Nursing Home Commission Report Released
Last week the independent nursing home commission established by an executive order from President Trump back in May and convened by the MITRE Corporation released its findings. The Commission called on the Centers for Medicare & Medicaid Services (CMS) to take immediate action to implement each of the 27 recommendations that were put together in themes. “To reduce suffering and to save the lives of residents and staff, CMS can implement or initiate the Commission’s actionable recommendations in relatively short order,” the commission concluded.
The overall themes of the report covered:
- Ongoing supply and affordability dilemmas related to testing, screening, and personal protective equipment (PPE)
- Tension between rigorous infection control measures and quality of life issues that exist in cohorting and visitation policies
- A call for transparent and accessible communications with residents, their representatives and loved ones, and the public
- Urgent need to train, support, protect, and respect direct-care providers
- Outdated infrastructure of many nursing-home facilities
- Opportunities to create and organize guidance to owners and administrators that is more actionable and to obtain data from nursing homes that is more meaningful for action and research
- Insufficient funding for quality nursing home operations, workforce performance, and resident safety
In its press release, CMS stated that the Commission’s findings validated the “unprecedented response” to the pandemic to control the spread of COVID-19 in nursing facilities. CMS also issued a response to each of the recommendations following the release of the report.
Society President David A. Nace, MD, MPH, CMD, was appointed to the 25-person Commission. “It was a great honor to participate on the Commission. We had extensive, thoughtful discussions around many important and challenging issues. I believe we came up with some valuable recommendations that will be extremely beneficial to our residents and staff members,” Dr. Nace said.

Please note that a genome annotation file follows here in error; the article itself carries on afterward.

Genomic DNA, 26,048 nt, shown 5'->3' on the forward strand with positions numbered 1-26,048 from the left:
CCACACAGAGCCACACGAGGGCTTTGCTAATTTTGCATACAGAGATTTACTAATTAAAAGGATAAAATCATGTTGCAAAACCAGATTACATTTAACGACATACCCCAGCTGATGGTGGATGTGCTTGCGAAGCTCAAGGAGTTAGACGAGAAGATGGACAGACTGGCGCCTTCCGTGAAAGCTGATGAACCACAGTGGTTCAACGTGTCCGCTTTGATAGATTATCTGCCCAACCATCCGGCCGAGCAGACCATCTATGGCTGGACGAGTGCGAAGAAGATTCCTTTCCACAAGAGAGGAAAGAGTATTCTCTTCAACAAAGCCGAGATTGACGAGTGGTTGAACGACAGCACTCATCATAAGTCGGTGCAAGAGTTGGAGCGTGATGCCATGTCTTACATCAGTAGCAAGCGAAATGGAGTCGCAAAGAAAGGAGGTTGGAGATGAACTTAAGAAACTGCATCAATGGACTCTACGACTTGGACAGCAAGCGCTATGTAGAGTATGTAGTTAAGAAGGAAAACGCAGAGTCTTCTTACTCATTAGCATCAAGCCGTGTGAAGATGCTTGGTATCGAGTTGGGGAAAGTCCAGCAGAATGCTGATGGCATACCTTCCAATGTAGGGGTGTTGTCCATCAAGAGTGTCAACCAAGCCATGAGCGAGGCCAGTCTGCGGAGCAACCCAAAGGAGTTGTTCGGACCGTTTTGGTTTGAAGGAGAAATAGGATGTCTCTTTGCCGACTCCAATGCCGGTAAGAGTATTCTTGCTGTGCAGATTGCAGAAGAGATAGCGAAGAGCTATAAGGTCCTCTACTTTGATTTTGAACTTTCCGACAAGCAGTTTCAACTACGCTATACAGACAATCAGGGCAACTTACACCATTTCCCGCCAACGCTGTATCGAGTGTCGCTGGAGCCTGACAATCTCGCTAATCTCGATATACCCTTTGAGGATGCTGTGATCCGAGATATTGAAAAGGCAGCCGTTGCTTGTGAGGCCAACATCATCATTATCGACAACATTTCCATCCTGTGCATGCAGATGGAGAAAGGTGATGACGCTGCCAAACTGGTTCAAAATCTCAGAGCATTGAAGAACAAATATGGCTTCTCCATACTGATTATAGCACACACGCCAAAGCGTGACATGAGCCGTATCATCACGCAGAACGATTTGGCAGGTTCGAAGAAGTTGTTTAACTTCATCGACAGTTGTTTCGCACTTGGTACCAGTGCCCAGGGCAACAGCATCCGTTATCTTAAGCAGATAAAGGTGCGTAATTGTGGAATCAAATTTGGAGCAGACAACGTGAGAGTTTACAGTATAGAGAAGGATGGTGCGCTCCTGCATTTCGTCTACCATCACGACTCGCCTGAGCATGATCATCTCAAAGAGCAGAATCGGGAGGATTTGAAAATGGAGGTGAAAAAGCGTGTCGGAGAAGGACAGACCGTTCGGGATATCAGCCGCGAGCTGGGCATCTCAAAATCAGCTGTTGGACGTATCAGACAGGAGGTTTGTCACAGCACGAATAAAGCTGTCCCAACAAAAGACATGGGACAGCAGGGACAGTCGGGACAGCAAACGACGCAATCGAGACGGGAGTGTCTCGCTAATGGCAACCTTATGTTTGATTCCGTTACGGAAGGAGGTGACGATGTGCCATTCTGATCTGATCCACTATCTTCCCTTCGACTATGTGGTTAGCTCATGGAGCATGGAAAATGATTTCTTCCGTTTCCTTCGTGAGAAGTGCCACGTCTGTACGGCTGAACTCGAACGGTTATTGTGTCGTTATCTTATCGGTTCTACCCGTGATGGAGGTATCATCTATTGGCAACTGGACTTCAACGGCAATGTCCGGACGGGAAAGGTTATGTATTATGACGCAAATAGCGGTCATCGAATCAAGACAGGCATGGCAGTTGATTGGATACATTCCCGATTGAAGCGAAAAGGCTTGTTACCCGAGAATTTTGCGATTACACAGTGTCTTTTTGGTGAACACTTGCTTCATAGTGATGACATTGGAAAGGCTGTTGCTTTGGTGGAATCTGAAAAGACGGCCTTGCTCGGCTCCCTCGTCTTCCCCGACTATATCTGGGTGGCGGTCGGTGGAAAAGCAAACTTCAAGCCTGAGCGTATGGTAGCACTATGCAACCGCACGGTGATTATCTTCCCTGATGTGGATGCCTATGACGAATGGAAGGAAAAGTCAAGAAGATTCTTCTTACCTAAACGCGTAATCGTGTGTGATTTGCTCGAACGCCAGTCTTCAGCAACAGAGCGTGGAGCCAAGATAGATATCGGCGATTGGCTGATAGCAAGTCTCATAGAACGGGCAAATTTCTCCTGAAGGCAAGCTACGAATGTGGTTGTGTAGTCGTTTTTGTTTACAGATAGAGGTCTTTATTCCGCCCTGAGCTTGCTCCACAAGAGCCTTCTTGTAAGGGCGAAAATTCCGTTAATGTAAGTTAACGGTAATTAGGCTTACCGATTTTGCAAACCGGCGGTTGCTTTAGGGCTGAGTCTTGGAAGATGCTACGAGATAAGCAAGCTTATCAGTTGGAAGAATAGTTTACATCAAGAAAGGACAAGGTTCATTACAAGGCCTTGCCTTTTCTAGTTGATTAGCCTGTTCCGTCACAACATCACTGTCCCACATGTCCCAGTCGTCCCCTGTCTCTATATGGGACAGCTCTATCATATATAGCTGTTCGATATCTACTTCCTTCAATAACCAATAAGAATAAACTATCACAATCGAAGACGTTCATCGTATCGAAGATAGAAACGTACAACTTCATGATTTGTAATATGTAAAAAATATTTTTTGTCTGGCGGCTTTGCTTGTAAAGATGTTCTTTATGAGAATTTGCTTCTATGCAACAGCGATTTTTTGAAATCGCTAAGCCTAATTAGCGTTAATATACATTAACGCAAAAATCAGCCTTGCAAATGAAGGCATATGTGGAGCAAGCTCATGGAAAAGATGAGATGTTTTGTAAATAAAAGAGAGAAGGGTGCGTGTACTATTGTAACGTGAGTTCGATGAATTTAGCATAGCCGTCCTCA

Society Executive Director Christopher E. Laxton, CAE, noted: “The Commission did some excellent work in short order. We were sorry to see that certain things were missing in the final report, mostly dealing with clinical leadership and expert oversight, and the importance of being able to identify facility leaders to aid public health responses, such as through a national medical director registry. The latter is something the Society has been working toward for a long time, and we will continue to push for its creation.
“We were also disappointed in CMS’s response following the report’s release. CMS seems to be saying that it had already completed all of the necessary steps even before the report was issued—its analysis appears to close the door on taking further action on the report’s many good recommendations. On the contrary, a great deal of work remains to be done, much of it involving agencies and partners well beyond CMS. The report provides a useful framework for this work for many years to come.”
A copy of the Commission’s report can be found here.